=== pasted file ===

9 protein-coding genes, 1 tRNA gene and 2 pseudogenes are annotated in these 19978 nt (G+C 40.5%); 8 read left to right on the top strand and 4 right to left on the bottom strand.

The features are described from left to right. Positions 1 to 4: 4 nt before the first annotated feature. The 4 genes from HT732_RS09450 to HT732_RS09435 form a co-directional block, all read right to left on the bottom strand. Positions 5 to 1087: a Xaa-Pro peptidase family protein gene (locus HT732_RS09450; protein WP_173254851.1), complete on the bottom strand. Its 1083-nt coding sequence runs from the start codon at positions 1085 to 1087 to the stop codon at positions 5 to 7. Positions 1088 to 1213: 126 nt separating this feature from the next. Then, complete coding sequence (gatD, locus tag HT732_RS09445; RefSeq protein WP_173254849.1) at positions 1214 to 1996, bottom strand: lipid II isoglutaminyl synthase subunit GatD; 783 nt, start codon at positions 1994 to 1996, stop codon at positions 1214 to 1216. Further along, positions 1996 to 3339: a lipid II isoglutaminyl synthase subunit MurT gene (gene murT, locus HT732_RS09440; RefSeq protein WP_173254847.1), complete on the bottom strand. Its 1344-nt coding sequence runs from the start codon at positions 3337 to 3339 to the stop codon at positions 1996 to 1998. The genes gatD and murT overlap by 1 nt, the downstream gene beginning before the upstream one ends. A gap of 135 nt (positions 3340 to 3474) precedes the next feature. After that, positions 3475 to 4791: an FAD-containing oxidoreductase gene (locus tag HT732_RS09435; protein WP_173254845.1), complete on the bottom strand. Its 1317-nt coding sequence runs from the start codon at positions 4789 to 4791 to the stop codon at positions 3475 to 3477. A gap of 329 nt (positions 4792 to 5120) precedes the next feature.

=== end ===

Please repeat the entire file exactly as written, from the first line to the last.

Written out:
9 protein-coding genes, 1 tRNA gene and 2 pseudogenes are annotated in these 19978 nt (G+C 40.5%); 8 read left to right on the top strand and 4 right to left on the bottom strand.

The features are described from left to right. Positions 1 to 4: 4 nt before the first annotated feature. The 4 genes from HT732_RS09450 to HT732_RS09435 form a co-directional block, all read right to left on the bottom strand. Positions 5 to 1087: a Xaa-Pro peptidase family protein gene (locus HT732_RS09450; protein WP_173254851.1), complete on the bottom strand. Its 1083-nt coding sequence runs from the start codon at positions 1085 to 1087 to the stop codon at positions 5 to 7. Positions 1088 to 1213: 126 nt separating this feature from the next. Then, complete coding sequence (gatD, locus tag HT732_RS09445; RefSeq protein WP_173254849.1) at positions 1214 to 1996, bottom strand: lipid II isoglutaminyl synthase subunit GatD; 783 nt, start codon at positions 1994 to 1996, stop codon at positions 1214 to 1216. Further along, positions 1996 to 3339: a lipid II isoglutaminyl synthase subunit MurT gene (gene murT, locus HT732_RS09440; RefSeq protein WP_173254847.1), complete on the bottom strand. Its 1344-nt coding sequence runs from the start codon at positions 3337 to 3339 to the stop codon at positions 1996 to 1998. The genes gatD and murT overlap by 1 nt, the downstream gene beginning before the upstream one ends. A gap of 135 nt (positions 3340 to 3474) precedes the next feature. After that, positions 3475 to 4791: an FAD-containing oxidoreductase gene (locus tag HT732_RS09435; protein WP_173254845.1), complete on the bottom strand. Its 1317-nt coding sequence runs from the start codon at positions 4789 to 4791 to the stop codon at positions 3475 to 3477. A gap of 329 nt (positions 4792 to 5120) precedes the next feature.